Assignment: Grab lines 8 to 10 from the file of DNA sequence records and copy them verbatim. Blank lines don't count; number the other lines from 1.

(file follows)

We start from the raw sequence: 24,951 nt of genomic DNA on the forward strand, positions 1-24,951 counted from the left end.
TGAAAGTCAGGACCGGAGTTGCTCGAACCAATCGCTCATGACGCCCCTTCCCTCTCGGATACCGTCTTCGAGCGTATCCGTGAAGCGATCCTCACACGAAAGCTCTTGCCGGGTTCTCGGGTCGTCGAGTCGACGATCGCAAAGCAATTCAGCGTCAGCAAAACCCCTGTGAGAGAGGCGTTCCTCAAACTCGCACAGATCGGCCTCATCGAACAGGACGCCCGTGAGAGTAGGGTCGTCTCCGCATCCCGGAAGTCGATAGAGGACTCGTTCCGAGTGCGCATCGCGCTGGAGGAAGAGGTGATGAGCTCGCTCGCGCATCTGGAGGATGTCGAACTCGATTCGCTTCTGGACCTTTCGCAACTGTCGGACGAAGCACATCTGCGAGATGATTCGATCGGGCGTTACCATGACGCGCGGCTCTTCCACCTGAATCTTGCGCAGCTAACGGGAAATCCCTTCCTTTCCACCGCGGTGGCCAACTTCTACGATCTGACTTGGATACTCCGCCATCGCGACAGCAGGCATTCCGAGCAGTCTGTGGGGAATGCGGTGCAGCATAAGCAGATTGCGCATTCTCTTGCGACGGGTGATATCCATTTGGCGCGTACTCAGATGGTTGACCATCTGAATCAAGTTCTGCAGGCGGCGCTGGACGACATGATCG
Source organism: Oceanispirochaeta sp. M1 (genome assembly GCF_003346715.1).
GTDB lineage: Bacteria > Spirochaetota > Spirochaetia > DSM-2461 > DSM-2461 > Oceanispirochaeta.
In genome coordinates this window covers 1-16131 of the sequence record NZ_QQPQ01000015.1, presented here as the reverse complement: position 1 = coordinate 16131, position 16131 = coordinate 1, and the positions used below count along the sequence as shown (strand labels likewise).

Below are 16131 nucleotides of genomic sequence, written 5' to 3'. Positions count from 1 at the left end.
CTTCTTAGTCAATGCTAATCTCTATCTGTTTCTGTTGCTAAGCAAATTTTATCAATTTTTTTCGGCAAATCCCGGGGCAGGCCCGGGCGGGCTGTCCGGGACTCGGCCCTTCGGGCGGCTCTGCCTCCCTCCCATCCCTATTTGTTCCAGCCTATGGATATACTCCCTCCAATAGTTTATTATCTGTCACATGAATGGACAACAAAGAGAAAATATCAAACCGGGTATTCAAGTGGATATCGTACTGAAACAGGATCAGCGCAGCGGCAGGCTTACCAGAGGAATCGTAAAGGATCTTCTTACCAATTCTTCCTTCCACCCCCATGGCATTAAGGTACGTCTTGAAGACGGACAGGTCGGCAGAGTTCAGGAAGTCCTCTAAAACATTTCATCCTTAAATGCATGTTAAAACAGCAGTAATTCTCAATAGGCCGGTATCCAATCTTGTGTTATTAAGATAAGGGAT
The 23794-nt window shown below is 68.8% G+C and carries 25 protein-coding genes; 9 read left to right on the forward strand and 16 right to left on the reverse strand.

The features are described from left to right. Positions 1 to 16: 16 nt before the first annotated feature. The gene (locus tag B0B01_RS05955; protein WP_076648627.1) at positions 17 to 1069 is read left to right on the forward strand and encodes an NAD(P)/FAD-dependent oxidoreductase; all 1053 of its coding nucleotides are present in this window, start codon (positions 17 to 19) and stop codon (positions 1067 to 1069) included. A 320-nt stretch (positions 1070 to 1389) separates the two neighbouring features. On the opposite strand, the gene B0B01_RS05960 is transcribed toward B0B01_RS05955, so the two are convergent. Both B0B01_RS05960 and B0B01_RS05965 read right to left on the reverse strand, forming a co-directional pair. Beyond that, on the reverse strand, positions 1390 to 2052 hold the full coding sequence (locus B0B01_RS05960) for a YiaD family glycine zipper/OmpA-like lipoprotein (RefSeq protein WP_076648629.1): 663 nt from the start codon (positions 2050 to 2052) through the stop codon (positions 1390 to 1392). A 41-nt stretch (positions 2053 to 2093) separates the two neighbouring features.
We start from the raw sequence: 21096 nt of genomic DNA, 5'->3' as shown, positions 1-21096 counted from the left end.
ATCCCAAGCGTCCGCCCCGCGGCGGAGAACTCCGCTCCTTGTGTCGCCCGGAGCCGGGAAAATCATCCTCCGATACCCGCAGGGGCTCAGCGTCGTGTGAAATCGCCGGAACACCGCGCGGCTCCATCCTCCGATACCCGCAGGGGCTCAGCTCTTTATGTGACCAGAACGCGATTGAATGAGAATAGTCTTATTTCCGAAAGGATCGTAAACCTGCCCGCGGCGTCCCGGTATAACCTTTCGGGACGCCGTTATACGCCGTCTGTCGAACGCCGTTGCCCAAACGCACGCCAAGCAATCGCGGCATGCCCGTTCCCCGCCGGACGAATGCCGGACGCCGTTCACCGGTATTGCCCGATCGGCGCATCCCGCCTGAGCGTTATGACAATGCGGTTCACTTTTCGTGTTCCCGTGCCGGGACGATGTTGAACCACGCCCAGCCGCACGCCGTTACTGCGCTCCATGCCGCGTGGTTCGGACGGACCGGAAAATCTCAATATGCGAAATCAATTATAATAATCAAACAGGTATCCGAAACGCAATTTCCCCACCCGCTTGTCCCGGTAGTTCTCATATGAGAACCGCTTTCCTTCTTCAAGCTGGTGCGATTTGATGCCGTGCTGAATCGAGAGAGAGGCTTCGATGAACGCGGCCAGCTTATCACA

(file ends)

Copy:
The 23794-nt window shown below is 68.8% G+C and carries 25 protein-coding genes; 9 read left to right on the forward strand and 16 right to left on the reverse strand.

The features are described from left to right. Positions 1 to 16: 16 nt before the first annotated feature. The gene (locus tag B0B01_RS05955; protein WP_076648627.1) at positions 17 to 1069 is read left to right on the forward strand and encodes an NAD(P)/FAD-dependent oxidoreductase; all 1053 of its coding nucleotides are present in this window, start codon (positions 17 to 19) and stop codon (positions 1067 to 1069) included. A 320-nt stretch (positions 1070 to 1389) separates the two neighbouring features. On the opposite strand, the gene B0B01_RS05960 is transcribed toward B0B01_RS05955, so the two are convergent. Both B0B01_RS05960 and B0B01_RS05965 read right to left on the reverse strand, forming a co-directional pair. Beyond that, on the reverse strand, positions 1390 to 2052 hold the full coding sequence (locus B0B01_RS05960) for a YiaD family glycine zipper/OmpA-like lipoprotein (RefSeq protein WP_076648629.1): 663 nt from the start codon (positions 2050 to 2052) through the stop codon (positions 1390 to 1392). A 41-nt stretch (positions 2053 to 2093) separates the two neighbouring features.
We start from the raw sequence: 21096 nt of genomic DNA, 5'->3' as shown, positions 1-21096 counted from the left end.